Special “Thank You” to our Donors

Dear Past, Present, and Future Donors,

The Maryknoll Mission Archives is profoundly grateful to every single person that has donated, continues to donate, and is planning to donate to our collections. Our Archives relies on the generous support of individuals who, like us, are interested in sharing Maryknoll’s enduring legacy around the world. Your contributions have allowed us to assist thousands of researchers every year and tell a fuller, richer story of Maryknoll’s history.

Since our establishment in 1990, you’ve trusted the Archives staff to protect and preserve precious memories and stories of Maryknoll. If a picture is worth a thousand words, how should we measure the worth of the millions of records in our holdings? We believe they are priceless, and we hope you believe that too. Your faith in us allows people from around the world to benefit from your donations. Your donations have certainly been priceless to them.

This year alone, our collections have not only been used by the Maryknoll Fathers and Brothers, Maryknoll Sisters, and Maryknoll Lay Missioners, but also a diverse pool of people interested in various aspects of Maryknoll history. This includes:

Alumni newsletters

Archives Illuminated blog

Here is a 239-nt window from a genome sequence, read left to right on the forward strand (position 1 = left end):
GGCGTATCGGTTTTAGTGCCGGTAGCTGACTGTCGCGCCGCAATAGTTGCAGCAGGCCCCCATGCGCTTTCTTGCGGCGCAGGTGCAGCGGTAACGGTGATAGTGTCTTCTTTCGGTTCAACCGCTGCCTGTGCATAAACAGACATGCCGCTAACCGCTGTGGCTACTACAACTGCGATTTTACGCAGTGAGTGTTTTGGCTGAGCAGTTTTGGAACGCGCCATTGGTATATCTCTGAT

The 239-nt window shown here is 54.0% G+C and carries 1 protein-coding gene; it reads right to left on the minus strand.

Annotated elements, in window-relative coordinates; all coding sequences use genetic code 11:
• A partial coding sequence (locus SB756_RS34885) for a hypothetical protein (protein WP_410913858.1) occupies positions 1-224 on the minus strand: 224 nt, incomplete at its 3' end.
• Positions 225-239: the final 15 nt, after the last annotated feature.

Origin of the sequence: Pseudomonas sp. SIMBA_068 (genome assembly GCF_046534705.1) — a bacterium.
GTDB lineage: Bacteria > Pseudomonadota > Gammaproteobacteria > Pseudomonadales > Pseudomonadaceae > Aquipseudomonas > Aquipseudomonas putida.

Catholic schools

Cause for Canonization organizations

Genealogists/Family Historians

Heritage Preservation groups


International artists

International authors

International researchers

Local authors

Maryknoll Magazine

Misioneros magazine

Orbis Books


Religious Organizations

Undergraduate and Graduate students

The year is still young, and we are constantly receiving new research requests. Who will our collections help next? We’re eager to find out. However, we never forget that our work would not be possible without your priceless contributions. Thank you for supporting our mission and helping us share Maryknoll’s history with the world.


Maryknoll Mission Archives

Sr. Ursula Kenkel and a Korean elder,
Old Folks Home,
Gishu, Korea, 1926

Dr. Artemio Bagalawis (left) and Dr. Harry Blaber (right)
Maryknoll’s original Lay Missioners
Sunwui, China, 1934

Fr. Lavery poses with an interned Japanese family,
Manzanar Relocation Camp, California, 1944

Frs. Harrington and Killackey pose in front of Maryknoll’s
39th Street House,
New York City, 1957

Our Mission

Maryknoll Mission Archives centralizes, collects, organizes, preserves, protects, and makes available for research the legacy of Maryknoll’s participation in the worldwide mission of the Church including the:

  • Development, history and charism of the three expressions of Maryknoll
  • Global mission activities, ministries and religious lives of their memberships